The tech industry loves a good vendor slugfest, and the upcoming legal battle between Google and Oracle has all the makings of a truly spectacular one.
At issue is Dalvik, the unique, Java-based runtime at the heart of Google's Android smartphone OS. Oracle, which gained stewardship of the Java platform when it bought Sun Microsystems in 2009, claims Dalvik knowingly, willfully, and deliberately infringes on Java intellectual property. According to a complaint filed with the U.S. District Court in San Francisco last week, Oracle is seeking a halt to any further Android development, destruction of all infringing Android software, and for Google to pay damages, both actual and statutory.
[ InfoWorld's Martin Heller says Oracle will open a Pandora's box of evil if it wins this fight. | Keep your Java skills sharp with our JavaWorld Enterprise Java newsletter. ]
Bloggers, pundits, and developers wasted no time decrying the suit. Farata Systems' Anatole Tartakovsky wrote, "Oracle managers are clearly out of their minds." PC World's Tony Bradley described Oracle as a patent troll, while others made unflattering comparisons to the SCO Group. InfoWorld's own editor in chief, Eric Knorr, compared Oracle to Darth Vader and to Batman's nemesis the Joker in the same column.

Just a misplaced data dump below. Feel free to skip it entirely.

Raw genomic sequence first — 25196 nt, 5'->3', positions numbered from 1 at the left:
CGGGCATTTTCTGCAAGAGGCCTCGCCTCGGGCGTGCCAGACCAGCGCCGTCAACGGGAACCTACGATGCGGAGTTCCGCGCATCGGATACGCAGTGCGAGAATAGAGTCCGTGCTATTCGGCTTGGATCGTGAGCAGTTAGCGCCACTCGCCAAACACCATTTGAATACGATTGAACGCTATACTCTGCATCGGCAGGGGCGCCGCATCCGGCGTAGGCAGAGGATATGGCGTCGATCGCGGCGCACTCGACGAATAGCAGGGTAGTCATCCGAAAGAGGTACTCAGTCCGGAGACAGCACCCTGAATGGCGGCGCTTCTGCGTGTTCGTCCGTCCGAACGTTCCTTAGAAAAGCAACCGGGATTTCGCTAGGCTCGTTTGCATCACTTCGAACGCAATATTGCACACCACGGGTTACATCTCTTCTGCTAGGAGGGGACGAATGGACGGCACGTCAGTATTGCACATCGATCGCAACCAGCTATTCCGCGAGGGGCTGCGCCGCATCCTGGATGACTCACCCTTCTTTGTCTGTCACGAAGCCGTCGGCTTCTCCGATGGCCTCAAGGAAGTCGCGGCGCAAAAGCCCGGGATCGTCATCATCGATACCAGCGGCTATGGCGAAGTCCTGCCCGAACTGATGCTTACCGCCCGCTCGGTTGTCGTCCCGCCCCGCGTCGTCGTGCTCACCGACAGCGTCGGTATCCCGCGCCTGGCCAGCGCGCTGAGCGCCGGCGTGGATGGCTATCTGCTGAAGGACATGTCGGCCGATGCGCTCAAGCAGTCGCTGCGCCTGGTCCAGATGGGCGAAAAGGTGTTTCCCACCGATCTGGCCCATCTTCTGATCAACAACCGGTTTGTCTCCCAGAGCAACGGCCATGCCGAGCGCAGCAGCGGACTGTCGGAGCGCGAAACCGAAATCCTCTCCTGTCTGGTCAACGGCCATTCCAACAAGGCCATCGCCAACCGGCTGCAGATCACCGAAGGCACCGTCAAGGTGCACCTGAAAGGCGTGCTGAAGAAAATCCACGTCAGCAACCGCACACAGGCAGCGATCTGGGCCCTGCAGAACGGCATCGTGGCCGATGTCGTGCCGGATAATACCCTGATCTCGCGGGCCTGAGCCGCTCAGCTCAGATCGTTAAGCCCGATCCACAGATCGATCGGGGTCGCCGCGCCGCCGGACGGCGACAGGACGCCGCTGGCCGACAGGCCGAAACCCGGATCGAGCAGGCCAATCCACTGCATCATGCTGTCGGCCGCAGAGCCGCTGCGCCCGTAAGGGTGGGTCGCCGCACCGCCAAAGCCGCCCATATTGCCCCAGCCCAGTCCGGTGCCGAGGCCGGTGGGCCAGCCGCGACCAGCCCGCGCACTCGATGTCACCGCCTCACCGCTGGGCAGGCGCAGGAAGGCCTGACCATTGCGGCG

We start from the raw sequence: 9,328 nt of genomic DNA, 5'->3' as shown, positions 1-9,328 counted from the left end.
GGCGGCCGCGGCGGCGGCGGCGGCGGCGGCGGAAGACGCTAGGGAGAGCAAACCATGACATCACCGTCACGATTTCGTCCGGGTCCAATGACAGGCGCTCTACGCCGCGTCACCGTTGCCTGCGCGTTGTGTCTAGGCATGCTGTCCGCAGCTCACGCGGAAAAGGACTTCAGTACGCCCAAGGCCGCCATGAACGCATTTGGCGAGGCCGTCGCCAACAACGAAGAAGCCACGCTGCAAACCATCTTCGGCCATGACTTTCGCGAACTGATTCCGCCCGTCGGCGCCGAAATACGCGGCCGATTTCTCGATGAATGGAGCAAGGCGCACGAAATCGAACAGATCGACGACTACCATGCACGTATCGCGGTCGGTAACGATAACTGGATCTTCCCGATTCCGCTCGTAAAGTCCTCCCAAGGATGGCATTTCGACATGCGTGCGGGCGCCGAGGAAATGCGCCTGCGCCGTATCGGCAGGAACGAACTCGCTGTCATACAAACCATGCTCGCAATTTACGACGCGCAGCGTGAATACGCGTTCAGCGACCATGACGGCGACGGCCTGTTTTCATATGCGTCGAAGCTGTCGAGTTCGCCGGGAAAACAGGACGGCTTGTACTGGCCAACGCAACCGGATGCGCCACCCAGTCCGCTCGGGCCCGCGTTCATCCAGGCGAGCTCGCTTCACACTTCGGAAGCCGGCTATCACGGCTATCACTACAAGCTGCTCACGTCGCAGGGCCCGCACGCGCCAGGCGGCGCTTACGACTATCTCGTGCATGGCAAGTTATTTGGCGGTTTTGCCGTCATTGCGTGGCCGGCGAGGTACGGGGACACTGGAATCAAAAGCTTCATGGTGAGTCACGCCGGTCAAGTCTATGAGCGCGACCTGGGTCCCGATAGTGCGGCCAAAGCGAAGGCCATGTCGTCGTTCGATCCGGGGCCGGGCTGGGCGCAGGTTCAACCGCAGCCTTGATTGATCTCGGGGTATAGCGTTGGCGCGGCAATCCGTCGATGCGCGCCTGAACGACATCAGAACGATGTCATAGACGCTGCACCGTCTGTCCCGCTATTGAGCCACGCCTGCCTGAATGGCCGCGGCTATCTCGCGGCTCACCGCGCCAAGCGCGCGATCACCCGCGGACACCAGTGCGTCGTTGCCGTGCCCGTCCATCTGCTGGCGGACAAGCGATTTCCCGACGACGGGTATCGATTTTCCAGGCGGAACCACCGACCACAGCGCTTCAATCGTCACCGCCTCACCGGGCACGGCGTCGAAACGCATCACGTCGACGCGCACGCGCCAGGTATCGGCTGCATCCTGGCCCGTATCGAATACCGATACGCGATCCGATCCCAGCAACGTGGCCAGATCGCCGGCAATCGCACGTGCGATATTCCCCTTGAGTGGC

Such knee-jerk reactions are misguided. Google is no Luke Skywalker, and its handling of Java has been questionable at best. To suggest that Oracle is being heavy-handed ignores the larger truth, which is that in recent years Sun's governance of Java has been meek and ineffective. In the absence of strong leadership, the Java community has been saddled with a slow and burdensome development process that has left the future of the platform in serious doubt. The complaint against Google is proof that Oracle aims to change all that -- and it could be just what the Java community needed.
Java in name only
Ironically, few companies have been as outspoken on the issue of Sun's failed leadership as Google. Speaking at the Red Hat Middleware 2020 virtual conference in April, Google chief Java architect Josh Bloch described the platform as "rudderless" and called on Oracle to take a lead role in steering its future direction. "Technical and licensing disputes over the last few years have been highly detrimental. They've sapped the energy of the community and caused plenty of bad press," Bloch said.